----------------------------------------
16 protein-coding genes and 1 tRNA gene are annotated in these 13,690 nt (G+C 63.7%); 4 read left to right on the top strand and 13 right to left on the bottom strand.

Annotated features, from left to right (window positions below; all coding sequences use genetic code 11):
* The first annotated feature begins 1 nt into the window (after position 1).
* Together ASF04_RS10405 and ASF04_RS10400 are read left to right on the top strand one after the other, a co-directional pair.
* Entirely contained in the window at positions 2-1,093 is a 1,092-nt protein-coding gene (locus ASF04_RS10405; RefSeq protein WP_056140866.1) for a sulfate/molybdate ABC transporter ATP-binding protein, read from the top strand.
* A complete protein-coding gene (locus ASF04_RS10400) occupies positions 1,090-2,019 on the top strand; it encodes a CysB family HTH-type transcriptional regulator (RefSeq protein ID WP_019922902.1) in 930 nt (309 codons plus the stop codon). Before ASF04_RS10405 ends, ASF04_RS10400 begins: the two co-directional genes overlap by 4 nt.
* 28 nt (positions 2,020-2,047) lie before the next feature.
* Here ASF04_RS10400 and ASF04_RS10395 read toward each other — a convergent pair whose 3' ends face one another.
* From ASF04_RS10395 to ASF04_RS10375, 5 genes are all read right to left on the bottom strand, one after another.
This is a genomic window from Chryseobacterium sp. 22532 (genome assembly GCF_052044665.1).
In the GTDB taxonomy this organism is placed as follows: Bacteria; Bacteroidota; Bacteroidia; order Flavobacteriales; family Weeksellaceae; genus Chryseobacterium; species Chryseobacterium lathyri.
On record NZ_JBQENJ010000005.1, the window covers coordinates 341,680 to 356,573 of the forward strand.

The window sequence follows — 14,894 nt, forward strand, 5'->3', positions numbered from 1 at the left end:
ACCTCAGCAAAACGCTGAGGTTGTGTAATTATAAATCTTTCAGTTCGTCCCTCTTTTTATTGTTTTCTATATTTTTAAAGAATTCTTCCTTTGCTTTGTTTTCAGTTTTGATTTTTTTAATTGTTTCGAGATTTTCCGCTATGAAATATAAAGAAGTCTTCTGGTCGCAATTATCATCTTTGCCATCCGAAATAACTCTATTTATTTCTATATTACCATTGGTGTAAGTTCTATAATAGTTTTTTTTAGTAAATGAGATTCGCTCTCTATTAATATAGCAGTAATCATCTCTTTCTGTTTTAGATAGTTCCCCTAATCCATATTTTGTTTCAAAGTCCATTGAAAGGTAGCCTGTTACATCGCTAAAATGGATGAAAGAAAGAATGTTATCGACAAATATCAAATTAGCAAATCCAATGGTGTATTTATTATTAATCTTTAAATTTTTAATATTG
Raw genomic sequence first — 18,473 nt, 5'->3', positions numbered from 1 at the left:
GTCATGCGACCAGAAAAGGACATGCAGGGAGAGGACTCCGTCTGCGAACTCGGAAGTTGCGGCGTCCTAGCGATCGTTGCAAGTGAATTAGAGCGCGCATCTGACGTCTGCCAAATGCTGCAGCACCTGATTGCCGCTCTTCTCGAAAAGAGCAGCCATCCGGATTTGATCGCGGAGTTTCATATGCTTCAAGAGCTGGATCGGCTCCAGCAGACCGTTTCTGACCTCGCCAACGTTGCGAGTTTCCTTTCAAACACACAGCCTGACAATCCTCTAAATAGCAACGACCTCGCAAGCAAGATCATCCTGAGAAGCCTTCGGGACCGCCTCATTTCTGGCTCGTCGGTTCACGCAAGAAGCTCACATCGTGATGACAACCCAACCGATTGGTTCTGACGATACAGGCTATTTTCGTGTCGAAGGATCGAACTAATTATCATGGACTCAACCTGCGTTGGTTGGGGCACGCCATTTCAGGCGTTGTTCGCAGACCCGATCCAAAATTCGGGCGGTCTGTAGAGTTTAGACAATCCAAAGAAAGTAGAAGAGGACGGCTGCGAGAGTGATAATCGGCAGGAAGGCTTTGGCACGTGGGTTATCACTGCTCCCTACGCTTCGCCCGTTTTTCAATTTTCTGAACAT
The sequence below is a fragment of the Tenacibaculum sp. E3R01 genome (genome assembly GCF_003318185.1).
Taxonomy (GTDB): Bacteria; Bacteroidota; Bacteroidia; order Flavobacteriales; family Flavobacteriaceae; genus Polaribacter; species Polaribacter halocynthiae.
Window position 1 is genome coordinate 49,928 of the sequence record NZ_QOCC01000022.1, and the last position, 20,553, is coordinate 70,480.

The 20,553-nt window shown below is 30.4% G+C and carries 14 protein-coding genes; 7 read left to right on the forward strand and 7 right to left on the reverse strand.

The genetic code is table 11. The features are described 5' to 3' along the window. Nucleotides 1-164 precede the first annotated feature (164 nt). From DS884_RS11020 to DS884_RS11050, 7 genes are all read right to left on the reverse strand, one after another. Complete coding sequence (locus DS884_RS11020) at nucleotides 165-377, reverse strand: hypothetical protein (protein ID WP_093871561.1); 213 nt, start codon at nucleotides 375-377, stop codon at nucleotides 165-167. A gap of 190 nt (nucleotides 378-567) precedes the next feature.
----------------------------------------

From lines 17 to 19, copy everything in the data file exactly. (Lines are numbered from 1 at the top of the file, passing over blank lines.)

The sequence below is a fragment of the Tenacibaculum sp. E3R01 genome (genome assembly GCF_003318185.1).
Taxonomy (GTDB): Bacteria; Bacteroidota; Bacteroidia; order Flavobacteriales; family Flavobacteriaceae; genus Polaribacter; species Polaribacter halocynthiae.
Window position 1 is genome coordinate 49,928 of the sequence record NZ_QOCC01000022.1, and the last position, 20,553, is coordinate 70,480.